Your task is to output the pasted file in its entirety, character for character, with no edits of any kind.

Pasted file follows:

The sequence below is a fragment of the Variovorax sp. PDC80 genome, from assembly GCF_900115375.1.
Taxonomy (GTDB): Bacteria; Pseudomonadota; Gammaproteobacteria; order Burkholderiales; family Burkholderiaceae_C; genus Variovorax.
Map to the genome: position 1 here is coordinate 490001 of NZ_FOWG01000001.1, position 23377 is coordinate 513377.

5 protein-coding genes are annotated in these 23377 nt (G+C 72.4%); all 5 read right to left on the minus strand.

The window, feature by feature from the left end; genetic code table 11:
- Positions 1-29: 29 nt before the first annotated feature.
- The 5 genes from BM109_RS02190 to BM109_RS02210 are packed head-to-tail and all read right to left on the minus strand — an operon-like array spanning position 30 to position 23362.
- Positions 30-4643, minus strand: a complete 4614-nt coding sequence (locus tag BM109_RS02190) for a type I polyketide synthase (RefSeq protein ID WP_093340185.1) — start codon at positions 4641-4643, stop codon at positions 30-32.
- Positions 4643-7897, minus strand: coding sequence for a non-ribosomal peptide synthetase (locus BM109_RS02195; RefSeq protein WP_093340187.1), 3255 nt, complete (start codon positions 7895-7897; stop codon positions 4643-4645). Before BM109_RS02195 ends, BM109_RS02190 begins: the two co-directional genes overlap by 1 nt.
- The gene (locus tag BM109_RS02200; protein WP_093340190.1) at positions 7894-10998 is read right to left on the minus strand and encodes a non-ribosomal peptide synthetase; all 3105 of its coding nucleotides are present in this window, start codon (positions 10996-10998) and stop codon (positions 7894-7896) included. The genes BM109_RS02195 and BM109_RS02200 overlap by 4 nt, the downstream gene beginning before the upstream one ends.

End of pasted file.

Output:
The sequence below is a fragment of the Variovorax sp. PDC80 genome, from assembly GCF_900115375.1.
Taxonomy (GTDB): Bacteria; Pseudomonadota; Gammaproteobacteria; order Burkholderiales; family Burkholderiaceae_C; genus Variovorax.
Map to the genome: position 1 here is coordinate 490001 of NZ_FOWG01000001.1, position 23377 is coordinate 513377.

5 protein-coding genes are annotated in these 23377 nt (G+C 72.4%); all 5 read right to left on the minus strand.

The window, feature by feature from the left end; genetic code table 11:
- Positions 1-29: 29 nt before the first annotated feature.
- The 5 genes from BM109_RS02190 to BM109_RS02210 are packed head-to-tail and all read right to left on the minus strand — an operon-like array spanning position 30 to position 23362.
- Positions 30-4643, minus strand: a complete 4614-nt coding sequence (locus tag BM109_RS02190) for a type I polyketide synthase (RefSeq protein ID WP_093340185.1) — start codon at positions 4641-4643, stop codon at positions 30-32.
- Positions 4643-7897, minus strand: coding sequence for a non-ribosomal peptide synthetase (locus BM109_RS02195; RefSeq protein WP_093340187.1), 3255 nt, complete (start codon positions 7895-7897; stop codon positions 4643-4645). Before BM109_RS02195 ends, BM109_RS02190 begins: the two co-directional genes overlap by 1 nt.
- The gene (locus tag BM109_RS02200; protein WP_093340190.1) at positions 7894-10998 is read right to left on the minus strand and encodes a non-ribosomal peptide synthetase; all 3105 of its coding nucleotides are present in this window, start codon (positions 10996-10998) and stop codon (positions 7894-7896) included. The genes BM109_RS02195 and BM109_RS02200 overlap by 4 nt, the downstream gene beginning before the upstream one ends.